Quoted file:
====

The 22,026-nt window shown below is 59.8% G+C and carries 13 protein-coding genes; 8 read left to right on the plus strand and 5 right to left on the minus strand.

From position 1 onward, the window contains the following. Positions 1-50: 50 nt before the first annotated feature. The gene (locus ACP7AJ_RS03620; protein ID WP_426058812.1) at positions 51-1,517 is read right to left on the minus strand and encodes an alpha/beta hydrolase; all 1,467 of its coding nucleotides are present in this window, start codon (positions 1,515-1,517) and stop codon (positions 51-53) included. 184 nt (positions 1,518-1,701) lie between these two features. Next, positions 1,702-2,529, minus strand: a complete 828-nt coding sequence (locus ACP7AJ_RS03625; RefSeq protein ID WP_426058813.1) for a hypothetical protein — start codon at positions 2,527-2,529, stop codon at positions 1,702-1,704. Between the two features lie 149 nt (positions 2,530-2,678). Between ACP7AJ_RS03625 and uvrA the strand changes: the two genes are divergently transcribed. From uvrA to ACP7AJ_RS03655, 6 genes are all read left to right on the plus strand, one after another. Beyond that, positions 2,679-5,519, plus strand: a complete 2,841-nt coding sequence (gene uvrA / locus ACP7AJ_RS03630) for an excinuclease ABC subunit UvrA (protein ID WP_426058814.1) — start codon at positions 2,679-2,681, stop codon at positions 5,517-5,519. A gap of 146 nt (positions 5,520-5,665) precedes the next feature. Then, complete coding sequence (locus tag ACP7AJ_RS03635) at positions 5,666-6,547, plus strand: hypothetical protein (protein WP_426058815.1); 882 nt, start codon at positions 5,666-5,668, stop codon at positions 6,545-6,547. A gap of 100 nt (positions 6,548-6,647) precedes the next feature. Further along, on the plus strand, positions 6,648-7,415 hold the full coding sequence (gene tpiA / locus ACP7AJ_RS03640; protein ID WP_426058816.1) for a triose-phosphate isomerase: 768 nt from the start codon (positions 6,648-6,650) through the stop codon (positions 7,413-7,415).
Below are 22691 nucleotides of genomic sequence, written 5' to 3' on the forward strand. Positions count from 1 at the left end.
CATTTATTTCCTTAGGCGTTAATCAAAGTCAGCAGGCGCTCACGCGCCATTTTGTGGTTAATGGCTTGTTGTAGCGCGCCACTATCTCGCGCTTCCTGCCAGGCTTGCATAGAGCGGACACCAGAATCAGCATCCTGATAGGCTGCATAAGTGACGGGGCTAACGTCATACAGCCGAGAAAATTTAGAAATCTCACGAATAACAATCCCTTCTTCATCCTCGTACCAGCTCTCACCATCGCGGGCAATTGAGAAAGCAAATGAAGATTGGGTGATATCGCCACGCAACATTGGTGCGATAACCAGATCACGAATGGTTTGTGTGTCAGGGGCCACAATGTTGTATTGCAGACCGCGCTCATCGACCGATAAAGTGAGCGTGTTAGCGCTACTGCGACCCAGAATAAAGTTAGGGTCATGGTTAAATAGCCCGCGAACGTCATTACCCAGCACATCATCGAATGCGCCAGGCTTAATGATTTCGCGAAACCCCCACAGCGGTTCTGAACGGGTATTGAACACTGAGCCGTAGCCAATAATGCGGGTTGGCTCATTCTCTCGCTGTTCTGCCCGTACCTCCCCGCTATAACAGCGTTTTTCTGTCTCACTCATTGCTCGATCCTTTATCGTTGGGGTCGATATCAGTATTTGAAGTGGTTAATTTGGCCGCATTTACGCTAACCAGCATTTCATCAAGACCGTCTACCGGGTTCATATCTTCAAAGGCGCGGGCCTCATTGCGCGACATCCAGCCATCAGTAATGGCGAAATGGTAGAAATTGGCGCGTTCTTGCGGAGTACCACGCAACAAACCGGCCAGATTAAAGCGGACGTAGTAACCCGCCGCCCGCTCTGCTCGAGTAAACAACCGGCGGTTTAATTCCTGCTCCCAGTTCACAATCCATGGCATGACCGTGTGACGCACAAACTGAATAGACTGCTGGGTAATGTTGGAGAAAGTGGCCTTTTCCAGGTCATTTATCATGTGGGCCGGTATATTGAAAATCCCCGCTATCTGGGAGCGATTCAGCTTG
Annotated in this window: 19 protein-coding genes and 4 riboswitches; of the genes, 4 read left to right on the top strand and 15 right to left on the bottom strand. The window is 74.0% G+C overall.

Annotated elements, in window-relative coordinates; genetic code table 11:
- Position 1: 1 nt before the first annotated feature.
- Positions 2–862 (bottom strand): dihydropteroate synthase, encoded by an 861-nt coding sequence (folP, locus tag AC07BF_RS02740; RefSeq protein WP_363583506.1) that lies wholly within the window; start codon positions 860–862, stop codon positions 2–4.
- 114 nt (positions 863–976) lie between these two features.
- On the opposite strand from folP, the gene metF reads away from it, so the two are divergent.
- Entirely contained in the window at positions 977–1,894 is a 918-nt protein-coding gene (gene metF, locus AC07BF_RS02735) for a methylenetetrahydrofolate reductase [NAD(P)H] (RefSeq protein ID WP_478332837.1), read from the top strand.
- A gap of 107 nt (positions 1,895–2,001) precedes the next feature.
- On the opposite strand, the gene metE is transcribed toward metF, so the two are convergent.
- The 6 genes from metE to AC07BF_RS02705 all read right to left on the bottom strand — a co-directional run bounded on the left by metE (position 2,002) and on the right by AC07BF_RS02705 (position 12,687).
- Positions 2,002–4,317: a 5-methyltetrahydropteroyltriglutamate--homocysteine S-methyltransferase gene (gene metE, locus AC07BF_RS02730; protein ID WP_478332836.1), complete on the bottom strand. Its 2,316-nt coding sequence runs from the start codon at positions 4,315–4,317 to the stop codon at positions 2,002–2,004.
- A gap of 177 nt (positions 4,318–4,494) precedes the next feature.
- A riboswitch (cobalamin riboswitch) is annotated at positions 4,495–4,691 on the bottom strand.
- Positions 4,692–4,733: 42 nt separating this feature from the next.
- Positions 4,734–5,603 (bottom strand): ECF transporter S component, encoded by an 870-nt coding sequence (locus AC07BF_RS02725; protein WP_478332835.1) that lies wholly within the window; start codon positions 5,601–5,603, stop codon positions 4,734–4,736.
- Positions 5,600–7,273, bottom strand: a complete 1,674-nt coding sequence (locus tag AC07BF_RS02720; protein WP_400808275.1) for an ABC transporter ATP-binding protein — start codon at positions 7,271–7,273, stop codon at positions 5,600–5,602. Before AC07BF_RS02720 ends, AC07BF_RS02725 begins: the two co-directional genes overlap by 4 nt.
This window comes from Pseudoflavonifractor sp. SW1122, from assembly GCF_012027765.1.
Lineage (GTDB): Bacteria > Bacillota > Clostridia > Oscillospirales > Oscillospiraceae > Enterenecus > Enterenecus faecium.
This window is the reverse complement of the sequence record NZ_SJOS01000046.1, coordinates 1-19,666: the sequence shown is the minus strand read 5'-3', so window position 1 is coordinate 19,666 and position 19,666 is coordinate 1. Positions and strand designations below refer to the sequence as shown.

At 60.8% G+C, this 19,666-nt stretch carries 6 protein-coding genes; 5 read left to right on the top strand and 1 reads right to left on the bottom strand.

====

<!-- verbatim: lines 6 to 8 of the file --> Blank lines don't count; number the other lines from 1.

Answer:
Annotated elements, in window-relative coordinates; genetic code table 11:
- Position 1: 1 nt before the first annotated feature.
- Positions 2–862 (bottom strand): dihydropteroate synthase, encoded by an 861-nt coding sequence (folP, locus tag AC07BF_RS02740; RefSeq protein WP_363583506.1) that lies wholly within the window; start codon positions 860–862, stop codon positions 2–4.